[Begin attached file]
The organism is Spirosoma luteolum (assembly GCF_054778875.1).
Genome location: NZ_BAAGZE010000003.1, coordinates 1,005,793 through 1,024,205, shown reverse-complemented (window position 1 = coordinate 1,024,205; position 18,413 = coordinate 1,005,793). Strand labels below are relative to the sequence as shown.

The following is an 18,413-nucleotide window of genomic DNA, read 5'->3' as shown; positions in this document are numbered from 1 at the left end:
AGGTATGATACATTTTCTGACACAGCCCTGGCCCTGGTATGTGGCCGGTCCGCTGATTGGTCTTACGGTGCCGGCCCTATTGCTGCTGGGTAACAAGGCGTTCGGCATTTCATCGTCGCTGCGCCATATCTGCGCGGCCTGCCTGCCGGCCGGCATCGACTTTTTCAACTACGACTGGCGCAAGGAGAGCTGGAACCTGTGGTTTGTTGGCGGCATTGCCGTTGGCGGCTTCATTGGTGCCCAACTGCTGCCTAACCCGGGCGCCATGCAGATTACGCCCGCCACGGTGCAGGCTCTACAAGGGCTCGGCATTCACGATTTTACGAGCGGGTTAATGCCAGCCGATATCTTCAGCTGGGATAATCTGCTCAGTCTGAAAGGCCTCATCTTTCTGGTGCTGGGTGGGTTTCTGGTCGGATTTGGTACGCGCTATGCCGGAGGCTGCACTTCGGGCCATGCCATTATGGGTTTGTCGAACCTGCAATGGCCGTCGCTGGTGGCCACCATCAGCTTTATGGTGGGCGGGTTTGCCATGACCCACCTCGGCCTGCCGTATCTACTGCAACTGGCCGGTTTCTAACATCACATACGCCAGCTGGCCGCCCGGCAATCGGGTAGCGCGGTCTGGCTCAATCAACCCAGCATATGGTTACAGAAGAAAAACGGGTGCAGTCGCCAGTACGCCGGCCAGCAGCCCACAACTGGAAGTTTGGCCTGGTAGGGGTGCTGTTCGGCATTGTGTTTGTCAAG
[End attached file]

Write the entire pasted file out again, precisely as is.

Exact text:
The organism is Spirosoma luteolum (assembly GCF_054778875.1).
Genome location: NZ_BAAGZE010000003.1, coordinates 1,005,793 through 1,024,205, shown reverse-complemented (window position 1 = coordinate 1,024,205; position 18,413 = coordinate 1,005,793). Strand labels below are relative to the sequence as shown.

The following is an 18,413-nucleotide window of genomic DNA, read 5'->3' as shown; positions in this document are numbered from 1 at the left end:
AGGTATGATACATTTTCTGACACAGCCCTGGCCCTGGTATGTGGCCGGTCCGCTGATTGGTCTTACGGTGCCGGCCCTATTGCTGCTGGGTAACAAGGCGTTCGGCATTTCATCGTCGCTGCGCCATATCTGCGCGGCCTGCCTGCCGGCCGGCATCGACTTTTTCAACTACGACTGGCGCAAGGAGAGCTGGAACCTGTGGTTTGTTGGCGGCATTGCCGTTGGCGGCTTCATTGGTGCCCAACTGCTGCCTAACCCGGGCGCCATGCAGATTACGCCCGCCACGGTGCAGGCTCTACAAGGGCTCGGCATTCACGATTTTACGAGCGGGTTAATGCCAGCCGATATCTTCAGCTGGGATAATCTGCTCAGTCTGAAAGGCCTCATCTTTCTGGTGCTGGGTGGGTTTCTGGTCGGATTTGGTACGCGCTATGCCGGAGGCTGCACTTCGGGCCATGCCATTATGGGTTTGTCGAACCTGCAATGGCCGTCGCTGGTGGCCACCATCAGCTTTATGGTGGGCGGGTTTGCCATGACCCACCTCGGCCTGCCGTATCTACTGCAACTGGCCGGTTTCTAACATCACATACGCCAGCTGGCCGCCCGGCAATCGGGTAGCGCGGTCTGGCTCAATCAACCCAGCATATGGTTACAGAAGAAAAACGGGTGCAGTCGCCAGTACGCCGGCCAGCAGCCCACAACTGGAAGTTTGGCCTGGTAGGGGTGCTGTTCGGCATTGTGTTTGTCAAG